Short Essay on Race and Caste system

So, birth determines membership of race and caste. But, the difference emerges when we talk about physi­cal characteristics. When a person is born as a Caucasian, he is born with some genetic traits such as stature or bodily height, cephalic in­dex, that is, ratio of the length and the breadth of head, nasal index, prognathism and a certain texture of the hair.

On the other hand, when a person is born in the Brahmin caste, he does not inherit any caste or racial traits like the whites. There is no physical difference be­tween a Brahmin, a Rajput and for that matter a Chamar. On the other hand, it is reported by Briggs that the Chamar women all over the country excel their counterparts of other castes in certain activi­ties.

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The caste and race, therefore, though determined by birth, belong to different categories. Most of the castes in India trace their origin to the primary stock of Caucasoid or its sub-species. The differences among the castes are thus not racial ones.

They are ethnic and socio- cultural. Despite the fundamental differences between race and caste, these two groups have created a war-like situation in the world.

If ra­cial prejudices or discriminations have created problems in Europe, USA and Africa, caste has created problems in south and East Asia. In our country, quite like the racial war of black and white in other parts of the world, castes have created a large number of problems.

Reserva­tions for castes and politicization of casteism are actually caste-generated problems. There is nothing new about these prob­lems they are age-old. In the Mahabbarata, when Kama born of a sut (carpenter) stood in competition against the Pandavas, it was ob­jected because a carpenter could never compete with the mighty Ra­jput.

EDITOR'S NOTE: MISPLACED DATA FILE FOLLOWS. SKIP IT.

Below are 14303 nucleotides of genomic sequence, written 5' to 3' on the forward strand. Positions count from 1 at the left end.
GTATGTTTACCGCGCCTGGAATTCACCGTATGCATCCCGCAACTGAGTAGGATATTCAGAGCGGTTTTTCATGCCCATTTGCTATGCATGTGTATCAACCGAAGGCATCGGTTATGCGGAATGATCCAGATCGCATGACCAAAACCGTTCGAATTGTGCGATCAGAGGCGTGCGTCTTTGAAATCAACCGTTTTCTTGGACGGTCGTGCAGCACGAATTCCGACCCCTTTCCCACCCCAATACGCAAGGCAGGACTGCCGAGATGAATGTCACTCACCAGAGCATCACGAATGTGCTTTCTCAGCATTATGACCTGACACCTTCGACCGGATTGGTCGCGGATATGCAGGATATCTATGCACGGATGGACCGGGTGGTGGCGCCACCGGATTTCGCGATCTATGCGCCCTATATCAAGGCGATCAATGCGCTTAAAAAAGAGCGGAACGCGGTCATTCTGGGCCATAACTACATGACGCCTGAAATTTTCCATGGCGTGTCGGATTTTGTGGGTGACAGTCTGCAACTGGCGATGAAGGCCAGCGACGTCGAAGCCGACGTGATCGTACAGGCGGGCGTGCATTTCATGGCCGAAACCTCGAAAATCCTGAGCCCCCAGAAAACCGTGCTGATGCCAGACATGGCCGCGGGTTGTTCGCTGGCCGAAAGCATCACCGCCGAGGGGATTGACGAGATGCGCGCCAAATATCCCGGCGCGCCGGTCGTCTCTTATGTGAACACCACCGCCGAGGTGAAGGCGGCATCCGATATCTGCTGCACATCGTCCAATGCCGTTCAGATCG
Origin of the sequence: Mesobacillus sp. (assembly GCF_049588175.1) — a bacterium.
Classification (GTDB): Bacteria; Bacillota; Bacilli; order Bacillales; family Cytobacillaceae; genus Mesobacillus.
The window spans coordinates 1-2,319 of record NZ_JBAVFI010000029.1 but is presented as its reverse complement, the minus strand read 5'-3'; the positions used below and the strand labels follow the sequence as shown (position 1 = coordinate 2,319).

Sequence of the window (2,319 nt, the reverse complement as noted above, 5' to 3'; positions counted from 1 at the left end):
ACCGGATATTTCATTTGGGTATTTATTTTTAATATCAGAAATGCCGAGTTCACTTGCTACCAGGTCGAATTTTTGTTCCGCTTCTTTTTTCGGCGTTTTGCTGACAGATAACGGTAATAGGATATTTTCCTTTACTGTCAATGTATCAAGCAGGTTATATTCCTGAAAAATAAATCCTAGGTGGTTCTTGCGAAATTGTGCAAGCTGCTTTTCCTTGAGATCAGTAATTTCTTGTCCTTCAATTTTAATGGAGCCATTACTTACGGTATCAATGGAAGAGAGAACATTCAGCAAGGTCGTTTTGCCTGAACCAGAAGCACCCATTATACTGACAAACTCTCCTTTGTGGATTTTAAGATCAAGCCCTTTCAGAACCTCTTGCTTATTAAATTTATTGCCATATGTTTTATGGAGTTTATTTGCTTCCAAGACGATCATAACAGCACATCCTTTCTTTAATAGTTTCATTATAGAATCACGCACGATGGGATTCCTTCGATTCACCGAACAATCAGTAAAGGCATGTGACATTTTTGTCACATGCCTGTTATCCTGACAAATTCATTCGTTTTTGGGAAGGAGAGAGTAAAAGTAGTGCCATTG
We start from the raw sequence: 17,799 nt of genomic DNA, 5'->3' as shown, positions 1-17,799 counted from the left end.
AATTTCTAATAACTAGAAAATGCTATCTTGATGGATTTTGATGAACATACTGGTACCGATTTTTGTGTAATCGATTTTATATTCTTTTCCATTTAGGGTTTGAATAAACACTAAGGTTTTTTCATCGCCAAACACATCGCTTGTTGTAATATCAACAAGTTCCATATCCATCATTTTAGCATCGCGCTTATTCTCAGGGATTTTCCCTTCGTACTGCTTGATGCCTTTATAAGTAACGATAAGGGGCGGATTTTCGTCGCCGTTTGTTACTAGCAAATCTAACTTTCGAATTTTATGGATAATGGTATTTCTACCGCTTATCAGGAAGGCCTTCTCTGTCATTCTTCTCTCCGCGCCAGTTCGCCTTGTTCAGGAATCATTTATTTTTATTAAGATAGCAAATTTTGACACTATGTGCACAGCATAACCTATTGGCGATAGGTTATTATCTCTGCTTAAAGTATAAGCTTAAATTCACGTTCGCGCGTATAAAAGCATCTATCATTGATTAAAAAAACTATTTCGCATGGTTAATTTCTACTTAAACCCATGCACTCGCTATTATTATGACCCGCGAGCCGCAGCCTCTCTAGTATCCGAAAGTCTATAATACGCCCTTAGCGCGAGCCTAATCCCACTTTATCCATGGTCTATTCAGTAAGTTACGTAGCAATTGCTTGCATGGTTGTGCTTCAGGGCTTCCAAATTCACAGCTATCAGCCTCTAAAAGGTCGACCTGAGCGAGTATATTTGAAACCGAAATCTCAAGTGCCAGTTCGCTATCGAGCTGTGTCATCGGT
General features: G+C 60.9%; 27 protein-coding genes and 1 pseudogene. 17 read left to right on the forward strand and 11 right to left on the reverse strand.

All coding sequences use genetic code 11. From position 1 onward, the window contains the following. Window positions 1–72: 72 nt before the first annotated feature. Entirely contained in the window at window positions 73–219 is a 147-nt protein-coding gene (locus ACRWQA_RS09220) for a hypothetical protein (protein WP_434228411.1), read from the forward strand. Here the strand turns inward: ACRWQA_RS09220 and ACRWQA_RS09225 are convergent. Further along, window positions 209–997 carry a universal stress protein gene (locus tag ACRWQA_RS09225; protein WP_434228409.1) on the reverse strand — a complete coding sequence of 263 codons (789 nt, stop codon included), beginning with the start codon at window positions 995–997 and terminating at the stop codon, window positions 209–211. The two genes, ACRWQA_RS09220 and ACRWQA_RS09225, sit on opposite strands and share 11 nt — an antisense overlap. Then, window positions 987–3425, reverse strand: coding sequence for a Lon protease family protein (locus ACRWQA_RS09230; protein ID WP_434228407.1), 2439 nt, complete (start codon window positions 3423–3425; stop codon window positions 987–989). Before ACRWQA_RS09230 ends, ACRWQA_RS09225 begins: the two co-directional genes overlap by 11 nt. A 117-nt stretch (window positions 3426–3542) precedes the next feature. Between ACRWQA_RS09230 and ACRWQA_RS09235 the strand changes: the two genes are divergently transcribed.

This was a disability of the carpenter caste. Kama argued: “Whether I am a sut or anyone else, god gave me birth in a family but the competitive skill which possess is my own achievement.”

The discourse which took place between Kama and Pandavas is actually a debate on the achievement of man. No discrimination should take place on the basis of heredity or genetic traits: this is what we learn from the Mahabharata.

Here we wish to state that a discussion on racial stocks is a part of physical anthropology: when we talk about caste, we are truly analyz­ing the role of socio-cultural factors in society.

It is, therefore, the subject matter of social anthropology. Among the major existing or living races of the world, we only outline here three ones: (1) Caucasoid or ‘white’, (2) Mongoloid or ‘yellow’, and (3) Negroid or ‘black’.

Physical anthropologists have brought out a few other racial stocks which fall in the category of ‘doubtful races’. In this category Australoid, Veddoid, Polynesian and Ainu are included.

It must also be said that the three major racial stocks are further classified into several sub-species. For instance, Caucasians have sub-species of Nordic, Al­pine, Mediterranean and Hindu. The Mongoloid sub-species are Mongolian, Malaysian and American Indian.

The third stock of Ne­groid includes Negro, Melanesian, Pygmy Black and Bushman. It must be noted that it is very difficult to put these races into pure cate­gories because of inter-racial marriages and mutation.